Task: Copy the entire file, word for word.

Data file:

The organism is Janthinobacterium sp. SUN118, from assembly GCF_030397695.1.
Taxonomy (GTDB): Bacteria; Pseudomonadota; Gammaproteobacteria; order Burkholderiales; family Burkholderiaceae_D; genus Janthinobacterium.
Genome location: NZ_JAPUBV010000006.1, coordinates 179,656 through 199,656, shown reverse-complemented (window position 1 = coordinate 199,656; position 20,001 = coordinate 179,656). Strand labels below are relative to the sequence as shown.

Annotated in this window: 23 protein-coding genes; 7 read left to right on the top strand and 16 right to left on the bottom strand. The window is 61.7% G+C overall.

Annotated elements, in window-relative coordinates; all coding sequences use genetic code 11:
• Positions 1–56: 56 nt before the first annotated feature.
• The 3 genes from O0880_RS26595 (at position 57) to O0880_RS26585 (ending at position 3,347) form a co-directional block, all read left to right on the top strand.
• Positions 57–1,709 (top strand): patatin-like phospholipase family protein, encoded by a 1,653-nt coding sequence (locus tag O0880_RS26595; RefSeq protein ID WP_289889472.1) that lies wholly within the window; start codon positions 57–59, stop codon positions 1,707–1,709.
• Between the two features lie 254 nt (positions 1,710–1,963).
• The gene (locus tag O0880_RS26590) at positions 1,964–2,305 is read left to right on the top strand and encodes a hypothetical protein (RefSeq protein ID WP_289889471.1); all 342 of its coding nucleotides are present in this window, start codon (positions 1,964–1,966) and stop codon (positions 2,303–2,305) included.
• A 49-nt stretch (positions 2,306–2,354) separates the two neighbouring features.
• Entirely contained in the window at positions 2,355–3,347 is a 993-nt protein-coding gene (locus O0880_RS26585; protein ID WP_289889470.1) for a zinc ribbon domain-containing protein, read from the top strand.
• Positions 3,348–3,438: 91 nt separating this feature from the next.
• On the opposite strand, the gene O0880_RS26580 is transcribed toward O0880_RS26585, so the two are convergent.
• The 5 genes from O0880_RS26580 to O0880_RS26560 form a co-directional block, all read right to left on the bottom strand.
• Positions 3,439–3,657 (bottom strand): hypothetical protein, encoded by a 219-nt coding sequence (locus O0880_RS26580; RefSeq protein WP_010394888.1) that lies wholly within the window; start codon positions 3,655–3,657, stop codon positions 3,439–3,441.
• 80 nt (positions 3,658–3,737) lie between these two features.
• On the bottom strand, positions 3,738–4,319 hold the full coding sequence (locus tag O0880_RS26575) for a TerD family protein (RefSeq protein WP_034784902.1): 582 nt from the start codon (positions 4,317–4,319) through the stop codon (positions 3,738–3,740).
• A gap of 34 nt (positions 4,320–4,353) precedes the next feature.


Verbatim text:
The organism is Janthinobacterium sp. SUN118, from assembly GCF_030397695.1.
Taxonomy (GTDB): Bacteria; Pseudomonadota; Gammaproteobacteria; order Burkholderiales; family Burkholderiaceae_D; genus Janthinobacterium.
Genome location: NZ_JAPUBV010000006.1, coordinates 179,656 through 199,656, shown reverse-complemented (window position 1 = coordinate 199,656; position 20,001 = coordinate 179,656). Strand labels below are relative to the sequence as shown.

Annotated in this window: 23 protein-coding genes; 7 read left to right on the top strand and 16 right to left on the bottom strand. The window is 61.7% G+C overall.

Annotated elements, in window-relative coordinates; all coding sequences use genetic code 11:
• Positions 1–56: 56 nt before the first annotated feature.
• The 3 genes from O0880_RS26595 (at position 57) to O0880_RS26585 (ending at position 3,347) form a co-directional block, all read left to right on the top strand.
• Positions 57–1,709 (top strand): patatin-like phospholipase family protein, encoded by a 1,653-nt coding sequence (locus tag O0880_RS26595; RefSeq protein ID WP_289889472.1) that lies wholly within the window; start codon positions 57–59, stop codon positions 1,707–1,709.
• Between the two features lie 254 nt (positions 1,710–1,963).
• The gene (locus tag O0880_RS26590) at positions 1,964–2,305 is read left to right on the top strand and encodes a hypothetical protein (RefSeq protein ID WP_289889471.1); all 342 of its coding nucleotides are present in this window, start codon (positions 1,964–1,966) and stop codon (positions 2,303–2,305) included.
• A 49-nt stretch (positions 2,306–2,354) separates the two neighbouring features.
• Entirely contained in the window at positions 2,355–3,347 is a 993-nt protein-coding gene (locus O0880_RS26585; protein ID WP_289889470.1) for a zinc ribbon domain-containing protein, read from the top strand.
• Positions 3,348–3,438: 91 nt separating this feature from the next.
• On the opposite strand, the gene O0880_RS26580 is transcribed toward O0880_RS26585, so the two are convergent.
• The 5 genes from O0880_RS26580 to O0880_RS26560 form a co-directional block, all read right to left on the bottom strand.
• Positions 3,439–3,657 (bottom strand): hypothetical protein, encoded by a 219-nt coding sequence (locus O0880_RS26580; RefSeq protein WP_010394888.1) that lies wholly within the window; start codon positions 3,655–3,657, stop codon positions 3,439–3,441.
• 80 nt (positions 3,658–3,737) lie between these two features.
• On the bottom strand, positions 3,738–4,319 hold the full coding sequence (locus tag O0880_RS26575) for a TerD family protein (RefSeq protein WP_034784902.1): 582 nt from the start codon (positions 4,317–4,319) through the stop codon (positions 3,738–3,740).
• A gap of 34 nt (positions 4,320–4,353) precedes the next feature.